The early mnemonic medium’s structures are too rigid for others to help define the medium

One very powerful attribute of the World Wide Web is that it launched with enough primitives that people could make things, but without a strict perspective on exactly how the medium should be used. And so early adopters helped figure it out, through experimentation which ultimately led to modifications to the medium (either by its creators or in some cases via patches from the early users). Ditto Twitter (replies, hashtags, threads). Ditto Gary Wolf’s account of Quantified self.

A problem, then, for the Mnemonic medium is that I’ve made it very difficult for others to become anything other than passive participants. As an author, you can write something in a Quantum Country-like medium, but you have basically zero latitude to experiment with what the medium is for or how it might be used. You have even less latitude as a reader (The initial mnemonic medium is implicitly authoritarian in premise).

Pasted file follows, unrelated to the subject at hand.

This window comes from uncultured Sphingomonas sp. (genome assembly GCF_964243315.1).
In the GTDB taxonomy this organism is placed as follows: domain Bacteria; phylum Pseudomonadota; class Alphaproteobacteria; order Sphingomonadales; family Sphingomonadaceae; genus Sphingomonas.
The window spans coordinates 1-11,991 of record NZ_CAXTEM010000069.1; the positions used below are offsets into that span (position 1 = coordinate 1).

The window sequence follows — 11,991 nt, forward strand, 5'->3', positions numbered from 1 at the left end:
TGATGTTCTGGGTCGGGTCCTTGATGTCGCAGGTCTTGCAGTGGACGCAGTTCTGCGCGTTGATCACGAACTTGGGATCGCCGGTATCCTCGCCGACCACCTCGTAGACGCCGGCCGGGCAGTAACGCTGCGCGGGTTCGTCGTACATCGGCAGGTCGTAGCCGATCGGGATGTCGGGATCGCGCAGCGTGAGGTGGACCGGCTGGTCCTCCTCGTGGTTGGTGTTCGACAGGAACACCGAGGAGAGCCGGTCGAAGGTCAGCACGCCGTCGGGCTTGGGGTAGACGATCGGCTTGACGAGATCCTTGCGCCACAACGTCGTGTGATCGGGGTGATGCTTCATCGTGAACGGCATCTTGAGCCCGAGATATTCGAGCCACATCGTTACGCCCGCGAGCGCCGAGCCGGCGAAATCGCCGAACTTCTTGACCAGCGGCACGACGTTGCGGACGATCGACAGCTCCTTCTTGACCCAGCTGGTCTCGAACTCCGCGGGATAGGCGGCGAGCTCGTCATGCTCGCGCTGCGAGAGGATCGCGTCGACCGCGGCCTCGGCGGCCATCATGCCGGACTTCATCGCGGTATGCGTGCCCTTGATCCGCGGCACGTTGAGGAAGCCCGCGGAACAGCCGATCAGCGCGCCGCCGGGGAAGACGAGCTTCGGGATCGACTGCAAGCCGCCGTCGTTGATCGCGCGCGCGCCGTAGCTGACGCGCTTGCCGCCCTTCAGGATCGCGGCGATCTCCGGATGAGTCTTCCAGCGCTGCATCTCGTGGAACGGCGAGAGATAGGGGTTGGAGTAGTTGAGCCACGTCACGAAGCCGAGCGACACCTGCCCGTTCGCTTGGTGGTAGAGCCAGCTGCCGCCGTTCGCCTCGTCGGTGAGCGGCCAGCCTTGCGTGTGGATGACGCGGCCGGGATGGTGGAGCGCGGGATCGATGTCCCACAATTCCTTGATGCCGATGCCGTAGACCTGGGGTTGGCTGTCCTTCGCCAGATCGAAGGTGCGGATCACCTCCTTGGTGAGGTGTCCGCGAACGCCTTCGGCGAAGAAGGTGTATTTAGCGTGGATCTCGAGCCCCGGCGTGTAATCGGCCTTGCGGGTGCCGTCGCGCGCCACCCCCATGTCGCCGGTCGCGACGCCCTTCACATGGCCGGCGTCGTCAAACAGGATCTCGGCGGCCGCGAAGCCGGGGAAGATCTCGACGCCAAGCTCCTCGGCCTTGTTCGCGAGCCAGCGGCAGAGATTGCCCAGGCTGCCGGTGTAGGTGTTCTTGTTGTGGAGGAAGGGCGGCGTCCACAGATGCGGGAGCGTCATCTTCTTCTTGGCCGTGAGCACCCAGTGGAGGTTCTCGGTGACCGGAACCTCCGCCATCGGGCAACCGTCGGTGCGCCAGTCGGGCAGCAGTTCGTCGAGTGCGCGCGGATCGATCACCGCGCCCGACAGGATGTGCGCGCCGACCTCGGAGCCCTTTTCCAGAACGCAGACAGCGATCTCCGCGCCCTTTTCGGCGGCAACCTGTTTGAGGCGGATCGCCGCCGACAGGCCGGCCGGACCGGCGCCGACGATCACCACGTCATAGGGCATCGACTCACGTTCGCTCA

This limitation is partly technological—but more importantly, it’s conceptual. I haven’t made primitives which support experimentation; I’ve made primitives which make it very easy to make something like Quantum Country, and only like that. By contrast, while the Quantified self community is developing tools to help with self-research, people can do self-research without such tools, and they help the community understand the genre by doing so.

I think I can do better here. Related: The mnemonic medium should give readers control over the prompts they collect.